I love Firefox (and the bloated Mozilla equivalent) but in every distro I've used, the menu and application fonts (not the Web site fonts, which can be easily adjusted) under KDE are usually much *larger* than compared to other KDE applications. Mozilla and Firefox seem to ignore KDE's default font preferences; for instance, the default menu bar font will be set to 10 point Bitstream Vera Sans, but Firefox menu bars and drop-down menu fonts will display as 16 point Helvetica. Under Gnome, Firefox and Mozilla look fine; menu fonts default to the Gnome default font settings.
I've seen advice offered such as "just change the settings in about:config", but it doesn't seem to help. If you're using Debian, apt-getting getting other flavors of Firefox (various combinations of GTK and/or XFT) isn't an option.
Features I've found very convenient is tabbed browsing. This feature allows me to have windows open in a bar in my browser not in an already crowded taskbar. I love to press control+left click to open links on pages in new tabs! Mozilla Firefox is nice after years of Internet Explorer's lack of change over time.
==Suggestions== (because of usability issues)
Firefox is great. My entire technically-challenged family uses it with great success. They love the pop-up blocking especially.
My suggestion would be to distribute Flash and Shockwave with Firefox, if licenses allow it. This would be a bigger download (perhaps an optional package?), but would eliminate separate downloads and installations for two of the most-used plugins for any browser.
Easy to use browser. Newbies should have no difficulty in using it if they have some previous experience (such as with the IE), and will be delighted once they look through all the preferences options and learn how to block pop-ups, use tabs, etc.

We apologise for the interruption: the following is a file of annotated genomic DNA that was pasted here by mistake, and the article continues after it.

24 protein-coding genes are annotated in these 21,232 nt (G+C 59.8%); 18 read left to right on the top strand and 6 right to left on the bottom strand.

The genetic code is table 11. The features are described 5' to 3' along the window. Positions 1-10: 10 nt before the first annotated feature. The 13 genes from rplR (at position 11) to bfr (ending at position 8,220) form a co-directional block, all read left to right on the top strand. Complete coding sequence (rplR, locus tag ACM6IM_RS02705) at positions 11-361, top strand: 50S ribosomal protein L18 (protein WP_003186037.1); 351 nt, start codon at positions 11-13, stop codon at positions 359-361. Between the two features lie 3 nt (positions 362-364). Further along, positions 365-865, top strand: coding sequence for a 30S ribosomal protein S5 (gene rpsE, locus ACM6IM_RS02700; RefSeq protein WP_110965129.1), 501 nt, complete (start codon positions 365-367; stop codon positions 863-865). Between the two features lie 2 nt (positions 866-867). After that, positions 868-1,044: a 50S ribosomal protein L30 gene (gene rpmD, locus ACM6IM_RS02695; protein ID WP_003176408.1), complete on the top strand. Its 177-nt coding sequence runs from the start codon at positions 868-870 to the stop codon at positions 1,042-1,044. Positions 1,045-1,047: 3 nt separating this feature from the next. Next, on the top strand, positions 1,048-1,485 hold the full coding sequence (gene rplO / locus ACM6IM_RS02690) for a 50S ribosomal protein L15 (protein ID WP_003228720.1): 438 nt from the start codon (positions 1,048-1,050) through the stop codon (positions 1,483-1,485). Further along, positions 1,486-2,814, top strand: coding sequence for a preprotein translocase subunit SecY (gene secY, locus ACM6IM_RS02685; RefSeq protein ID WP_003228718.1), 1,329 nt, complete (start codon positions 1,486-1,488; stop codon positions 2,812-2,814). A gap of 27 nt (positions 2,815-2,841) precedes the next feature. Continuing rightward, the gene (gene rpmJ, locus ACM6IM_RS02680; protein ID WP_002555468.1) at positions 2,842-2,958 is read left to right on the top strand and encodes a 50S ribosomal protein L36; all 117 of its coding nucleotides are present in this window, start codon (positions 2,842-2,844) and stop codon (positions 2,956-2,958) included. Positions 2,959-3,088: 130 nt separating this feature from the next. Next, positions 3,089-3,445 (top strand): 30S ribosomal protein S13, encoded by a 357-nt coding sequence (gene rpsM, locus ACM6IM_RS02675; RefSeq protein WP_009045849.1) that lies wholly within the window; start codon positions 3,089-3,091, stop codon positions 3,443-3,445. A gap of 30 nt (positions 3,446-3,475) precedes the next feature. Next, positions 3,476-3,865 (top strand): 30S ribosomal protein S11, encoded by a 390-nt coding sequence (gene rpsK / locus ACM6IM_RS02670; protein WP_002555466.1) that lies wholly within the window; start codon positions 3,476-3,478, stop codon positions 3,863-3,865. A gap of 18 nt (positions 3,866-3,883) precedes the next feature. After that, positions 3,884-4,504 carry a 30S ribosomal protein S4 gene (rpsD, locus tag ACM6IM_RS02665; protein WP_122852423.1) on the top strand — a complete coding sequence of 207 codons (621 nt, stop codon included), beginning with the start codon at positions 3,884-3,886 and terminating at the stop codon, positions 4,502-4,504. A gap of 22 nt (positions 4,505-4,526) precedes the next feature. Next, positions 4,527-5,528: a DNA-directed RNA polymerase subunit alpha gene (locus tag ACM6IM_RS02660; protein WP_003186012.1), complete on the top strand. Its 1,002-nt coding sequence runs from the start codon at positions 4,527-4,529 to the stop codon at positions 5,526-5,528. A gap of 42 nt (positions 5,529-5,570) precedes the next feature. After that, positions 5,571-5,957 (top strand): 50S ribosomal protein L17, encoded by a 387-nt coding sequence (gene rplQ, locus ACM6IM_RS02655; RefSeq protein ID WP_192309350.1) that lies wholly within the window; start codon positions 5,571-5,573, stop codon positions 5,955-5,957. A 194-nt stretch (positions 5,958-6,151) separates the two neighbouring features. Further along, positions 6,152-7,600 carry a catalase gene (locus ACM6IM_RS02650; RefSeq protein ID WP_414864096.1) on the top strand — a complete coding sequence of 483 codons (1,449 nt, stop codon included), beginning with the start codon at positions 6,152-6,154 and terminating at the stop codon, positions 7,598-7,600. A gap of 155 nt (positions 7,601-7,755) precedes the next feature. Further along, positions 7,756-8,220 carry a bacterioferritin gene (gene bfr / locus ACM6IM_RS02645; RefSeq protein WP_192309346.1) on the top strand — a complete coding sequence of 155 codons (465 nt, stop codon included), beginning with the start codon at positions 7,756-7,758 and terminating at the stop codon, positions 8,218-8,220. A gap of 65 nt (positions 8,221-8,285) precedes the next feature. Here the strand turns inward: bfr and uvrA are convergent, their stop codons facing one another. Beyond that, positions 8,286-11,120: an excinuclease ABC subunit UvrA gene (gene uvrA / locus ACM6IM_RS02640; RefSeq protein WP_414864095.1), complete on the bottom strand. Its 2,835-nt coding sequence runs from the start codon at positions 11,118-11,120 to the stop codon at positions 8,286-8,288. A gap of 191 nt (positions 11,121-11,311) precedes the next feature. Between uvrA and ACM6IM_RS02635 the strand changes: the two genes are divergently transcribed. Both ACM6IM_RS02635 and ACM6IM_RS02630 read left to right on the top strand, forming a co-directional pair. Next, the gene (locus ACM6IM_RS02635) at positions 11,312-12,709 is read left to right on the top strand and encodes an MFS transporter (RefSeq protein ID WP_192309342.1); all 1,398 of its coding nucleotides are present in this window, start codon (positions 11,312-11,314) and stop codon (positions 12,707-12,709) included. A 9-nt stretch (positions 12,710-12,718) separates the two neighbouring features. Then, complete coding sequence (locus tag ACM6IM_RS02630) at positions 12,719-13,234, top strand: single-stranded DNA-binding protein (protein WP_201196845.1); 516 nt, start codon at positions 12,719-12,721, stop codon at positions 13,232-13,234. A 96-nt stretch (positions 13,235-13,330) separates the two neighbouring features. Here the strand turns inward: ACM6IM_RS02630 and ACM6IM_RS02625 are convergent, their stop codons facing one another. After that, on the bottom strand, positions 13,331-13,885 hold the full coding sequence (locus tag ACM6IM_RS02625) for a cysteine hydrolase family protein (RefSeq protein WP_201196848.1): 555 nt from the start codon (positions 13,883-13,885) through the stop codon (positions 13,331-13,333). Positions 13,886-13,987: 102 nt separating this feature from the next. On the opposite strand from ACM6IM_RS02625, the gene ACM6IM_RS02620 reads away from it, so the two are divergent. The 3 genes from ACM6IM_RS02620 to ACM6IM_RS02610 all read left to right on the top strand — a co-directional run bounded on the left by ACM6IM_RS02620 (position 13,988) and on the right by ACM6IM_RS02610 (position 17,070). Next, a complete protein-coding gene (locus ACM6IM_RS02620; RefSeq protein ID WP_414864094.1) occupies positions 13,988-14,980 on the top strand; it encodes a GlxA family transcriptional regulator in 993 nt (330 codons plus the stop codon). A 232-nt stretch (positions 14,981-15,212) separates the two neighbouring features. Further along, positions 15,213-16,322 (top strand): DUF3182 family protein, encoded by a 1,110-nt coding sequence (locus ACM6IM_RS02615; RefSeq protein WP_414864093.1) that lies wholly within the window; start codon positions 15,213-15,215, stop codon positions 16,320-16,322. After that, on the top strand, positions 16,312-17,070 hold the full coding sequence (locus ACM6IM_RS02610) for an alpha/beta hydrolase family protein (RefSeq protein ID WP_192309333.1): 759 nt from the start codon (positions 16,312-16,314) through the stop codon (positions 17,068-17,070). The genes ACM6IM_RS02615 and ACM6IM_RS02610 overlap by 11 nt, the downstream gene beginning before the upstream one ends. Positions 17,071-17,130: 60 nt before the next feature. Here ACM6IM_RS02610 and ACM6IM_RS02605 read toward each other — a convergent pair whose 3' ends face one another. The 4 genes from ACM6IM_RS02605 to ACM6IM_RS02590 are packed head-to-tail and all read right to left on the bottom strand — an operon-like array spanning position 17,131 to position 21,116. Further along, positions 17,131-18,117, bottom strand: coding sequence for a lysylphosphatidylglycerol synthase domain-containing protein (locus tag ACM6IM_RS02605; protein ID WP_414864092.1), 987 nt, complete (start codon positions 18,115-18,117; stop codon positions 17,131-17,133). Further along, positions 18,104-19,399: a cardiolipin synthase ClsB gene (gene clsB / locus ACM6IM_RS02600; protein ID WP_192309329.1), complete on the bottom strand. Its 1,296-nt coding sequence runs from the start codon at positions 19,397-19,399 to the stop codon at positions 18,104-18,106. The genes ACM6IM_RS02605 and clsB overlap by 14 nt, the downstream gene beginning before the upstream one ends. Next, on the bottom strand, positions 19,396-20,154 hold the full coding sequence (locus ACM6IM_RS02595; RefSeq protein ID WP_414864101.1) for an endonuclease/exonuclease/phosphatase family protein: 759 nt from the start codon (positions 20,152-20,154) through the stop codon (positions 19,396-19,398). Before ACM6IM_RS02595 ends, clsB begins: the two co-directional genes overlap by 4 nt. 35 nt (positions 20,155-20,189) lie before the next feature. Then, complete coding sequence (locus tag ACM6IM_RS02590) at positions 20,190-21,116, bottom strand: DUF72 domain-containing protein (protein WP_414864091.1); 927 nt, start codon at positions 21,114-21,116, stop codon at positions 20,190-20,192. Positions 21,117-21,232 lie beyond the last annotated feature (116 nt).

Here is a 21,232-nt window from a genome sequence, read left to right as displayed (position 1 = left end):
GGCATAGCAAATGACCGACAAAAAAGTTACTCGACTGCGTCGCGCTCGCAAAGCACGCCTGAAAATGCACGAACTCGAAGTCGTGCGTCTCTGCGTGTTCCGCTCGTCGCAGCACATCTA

However, in order for it to be convenient, all needed plugins should be previously installed and configured. Especially used most often, such as Flash and Java.
==Information== (doesn't really fit here)
The latest version of the Firefox browser is currently 0.9, the offical download page can be found here.
Best browser ever. If you have difficult to install the plugins see this page.
I use FireFox for the sole purpose of avoiding spyware that comes with IE vulnerabilities.
Whole non-techie family now use firefox with no problems at all under windows. Under Linux install process is poor. under Linux: No installer. RPM not on Mozilla site (TAR ball only) have to find elsewhere. Install process does not say where it is putting files. Install process does not create KDE or GNOME desktop shortcuts, menu entries, or task bar icons. Not even a suggestion as to what docs to read to do this. What should be a simple click,click, click process (as under windows) now becomes a voyage of discovery on how to edit KDE menues. Voyage not at end yet. Still looking..... So far resorting to opening term window and running firefox from cmd line. (after first finding where exe was put, then adding that dir to my path by manual edit of .profile file. Not newbie friendly.) What about auto updates under Linux? Havent seen those yet...... Greg M.
You should forget about the idea that you have to search for programs yourself. The distribution of your choice comes with some neat tool called package manager (YAST in SuSE, adept in Ubuntu, look it up for your distro). If you want to install a program, you just start the package manager, type in the name of the program you want to install and it will be installed for you, usually neatly integrated in your desktop, without any fuss :-)